If the shared computer had been Linux or Mac, none of these problems would have existed. Each account on Linux and Mac has a proper personal directory, and things like Node and Ruby assume this, and take advantage of it. Each user could install whatever he wanted to in his home directory, and not need administrative permissions on their machine, or have to rely on some internal application-distribution site. Also, if developers could use anything other than Windows, corporate IT would probably not assume that everything which gets forced through the corporate firewall can do NTLM authentication, and force people running tools like NodeJS to rely on a squirrely tool like Corkscrew. Windows has gotten a lot better over the past several years about installing things into a user’s AppData directory, and Microsoft has spent a lot effort in recent years to develop and astroturf WSL(2), Visual Studio Code, and the new Terminal, but Windows is still a second-class citizen for modern web programming.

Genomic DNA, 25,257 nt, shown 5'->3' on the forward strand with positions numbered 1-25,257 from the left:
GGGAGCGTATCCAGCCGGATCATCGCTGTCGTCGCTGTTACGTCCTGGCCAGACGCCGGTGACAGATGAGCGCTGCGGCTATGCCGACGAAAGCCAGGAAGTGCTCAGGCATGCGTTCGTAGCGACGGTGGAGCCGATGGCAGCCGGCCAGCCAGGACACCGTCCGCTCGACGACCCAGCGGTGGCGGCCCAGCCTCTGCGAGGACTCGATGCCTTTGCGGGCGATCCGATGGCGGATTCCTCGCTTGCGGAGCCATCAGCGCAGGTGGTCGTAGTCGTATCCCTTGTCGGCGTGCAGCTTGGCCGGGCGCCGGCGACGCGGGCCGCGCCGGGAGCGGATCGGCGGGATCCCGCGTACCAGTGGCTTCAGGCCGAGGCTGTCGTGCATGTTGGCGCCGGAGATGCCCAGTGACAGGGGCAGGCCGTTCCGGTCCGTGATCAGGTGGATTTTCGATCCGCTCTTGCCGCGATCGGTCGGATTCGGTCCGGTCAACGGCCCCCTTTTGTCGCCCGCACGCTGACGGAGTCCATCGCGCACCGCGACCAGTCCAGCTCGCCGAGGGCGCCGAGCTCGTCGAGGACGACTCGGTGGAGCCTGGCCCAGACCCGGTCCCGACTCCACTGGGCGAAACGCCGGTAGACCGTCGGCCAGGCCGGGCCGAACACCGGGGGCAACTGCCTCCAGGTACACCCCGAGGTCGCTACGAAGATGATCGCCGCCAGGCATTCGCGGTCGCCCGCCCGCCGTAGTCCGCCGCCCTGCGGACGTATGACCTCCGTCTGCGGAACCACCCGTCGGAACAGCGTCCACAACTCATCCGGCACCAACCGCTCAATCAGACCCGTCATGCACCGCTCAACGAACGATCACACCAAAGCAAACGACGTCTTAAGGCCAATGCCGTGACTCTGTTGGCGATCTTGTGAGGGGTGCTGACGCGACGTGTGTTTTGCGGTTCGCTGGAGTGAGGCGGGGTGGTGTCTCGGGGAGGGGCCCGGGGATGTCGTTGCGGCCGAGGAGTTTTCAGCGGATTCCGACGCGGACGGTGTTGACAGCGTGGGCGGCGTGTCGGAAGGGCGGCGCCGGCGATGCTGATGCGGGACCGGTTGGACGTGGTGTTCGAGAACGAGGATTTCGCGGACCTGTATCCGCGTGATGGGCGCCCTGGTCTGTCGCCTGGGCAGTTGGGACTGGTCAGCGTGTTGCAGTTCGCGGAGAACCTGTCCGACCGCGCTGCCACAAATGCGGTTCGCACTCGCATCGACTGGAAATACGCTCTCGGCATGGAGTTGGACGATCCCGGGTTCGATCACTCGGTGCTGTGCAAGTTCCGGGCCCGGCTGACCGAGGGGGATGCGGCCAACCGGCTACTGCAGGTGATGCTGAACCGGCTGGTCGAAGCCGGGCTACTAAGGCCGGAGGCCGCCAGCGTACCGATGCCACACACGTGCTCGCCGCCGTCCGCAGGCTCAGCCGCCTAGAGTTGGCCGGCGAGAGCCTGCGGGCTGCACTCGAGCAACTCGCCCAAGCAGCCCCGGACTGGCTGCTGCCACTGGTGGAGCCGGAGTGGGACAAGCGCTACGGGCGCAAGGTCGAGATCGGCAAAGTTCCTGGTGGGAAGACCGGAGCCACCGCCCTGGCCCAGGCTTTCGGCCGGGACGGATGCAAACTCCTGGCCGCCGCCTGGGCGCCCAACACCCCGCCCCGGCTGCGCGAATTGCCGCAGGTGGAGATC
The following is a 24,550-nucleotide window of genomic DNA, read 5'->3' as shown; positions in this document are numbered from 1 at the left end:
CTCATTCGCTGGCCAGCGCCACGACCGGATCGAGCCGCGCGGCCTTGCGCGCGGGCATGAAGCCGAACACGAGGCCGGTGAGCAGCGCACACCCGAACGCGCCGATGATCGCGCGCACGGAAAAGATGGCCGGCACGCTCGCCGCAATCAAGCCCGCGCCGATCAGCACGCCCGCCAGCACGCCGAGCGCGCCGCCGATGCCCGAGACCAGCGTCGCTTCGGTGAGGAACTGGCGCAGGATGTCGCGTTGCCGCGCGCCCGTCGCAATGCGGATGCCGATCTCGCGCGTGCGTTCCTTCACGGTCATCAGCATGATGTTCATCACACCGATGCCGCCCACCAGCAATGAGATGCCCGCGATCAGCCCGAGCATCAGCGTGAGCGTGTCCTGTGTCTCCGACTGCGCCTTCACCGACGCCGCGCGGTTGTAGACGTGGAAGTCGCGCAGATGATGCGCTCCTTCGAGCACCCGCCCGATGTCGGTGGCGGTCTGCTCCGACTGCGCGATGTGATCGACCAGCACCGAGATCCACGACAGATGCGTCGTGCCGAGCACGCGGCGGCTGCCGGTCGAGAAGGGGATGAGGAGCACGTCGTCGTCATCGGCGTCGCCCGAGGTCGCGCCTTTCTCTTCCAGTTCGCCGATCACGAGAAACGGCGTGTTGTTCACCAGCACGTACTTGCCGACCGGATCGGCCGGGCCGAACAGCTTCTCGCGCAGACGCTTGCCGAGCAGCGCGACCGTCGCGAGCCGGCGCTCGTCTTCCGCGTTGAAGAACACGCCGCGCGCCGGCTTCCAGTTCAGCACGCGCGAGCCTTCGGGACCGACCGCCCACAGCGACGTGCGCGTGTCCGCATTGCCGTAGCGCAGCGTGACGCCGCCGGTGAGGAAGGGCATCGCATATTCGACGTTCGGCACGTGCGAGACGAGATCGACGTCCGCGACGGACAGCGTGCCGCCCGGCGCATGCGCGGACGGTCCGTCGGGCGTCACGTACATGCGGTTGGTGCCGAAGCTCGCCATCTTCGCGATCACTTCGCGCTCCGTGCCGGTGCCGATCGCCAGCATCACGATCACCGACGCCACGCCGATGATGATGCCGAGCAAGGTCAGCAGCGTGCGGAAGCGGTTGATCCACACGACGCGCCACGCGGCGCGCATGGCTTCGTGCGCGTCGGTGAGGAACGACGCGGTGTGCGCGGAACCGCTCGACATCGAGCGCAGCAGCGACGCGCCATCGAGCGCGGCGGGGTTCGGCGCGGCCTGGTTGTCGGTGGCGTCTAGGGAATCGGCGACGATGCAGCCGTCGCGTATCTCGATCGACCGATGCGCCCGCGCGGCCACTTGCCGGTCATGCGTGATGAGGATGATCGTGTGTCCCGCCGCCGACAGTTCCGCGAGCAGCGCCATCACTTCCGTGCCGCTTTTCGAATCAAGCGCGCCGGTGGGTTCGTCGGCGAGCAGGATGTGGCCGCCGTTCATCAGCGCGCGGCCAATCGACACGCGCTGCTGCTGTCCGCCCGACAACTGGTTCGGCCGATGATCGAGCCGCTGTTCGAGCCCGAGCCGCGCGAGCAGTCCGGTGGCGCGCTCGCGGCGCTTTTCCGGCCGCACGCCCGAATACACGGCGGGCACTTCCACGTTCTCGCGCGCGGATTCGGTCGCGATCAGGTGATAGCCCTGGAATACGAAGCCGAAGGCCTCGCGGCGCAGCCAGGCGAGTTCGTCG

I try to temper my frustration with this situation with the knowledge that IT departments of large companies have been forced into many, cascadingly-obtuse compromises by their use of Windows. So many frustrations in a company’s user community can be traced back to the relatively quirky, and single-user-oriented way Windows has always worked, and the monoculture that using Windows requires, thanks to Microsoft’s legacy of embrace-and-extend, especially in directory services. The size of the company exacerbates the problem. At my current company, I know of at least 5 different IT org trees. After 6 years of working with various people in these groups, I still have very little understanding who actually owns what. To be fair, most of this is felt by only a small portion of the “power user” community at a company, but that’s most of the people I deal with.

The Distortion of Scale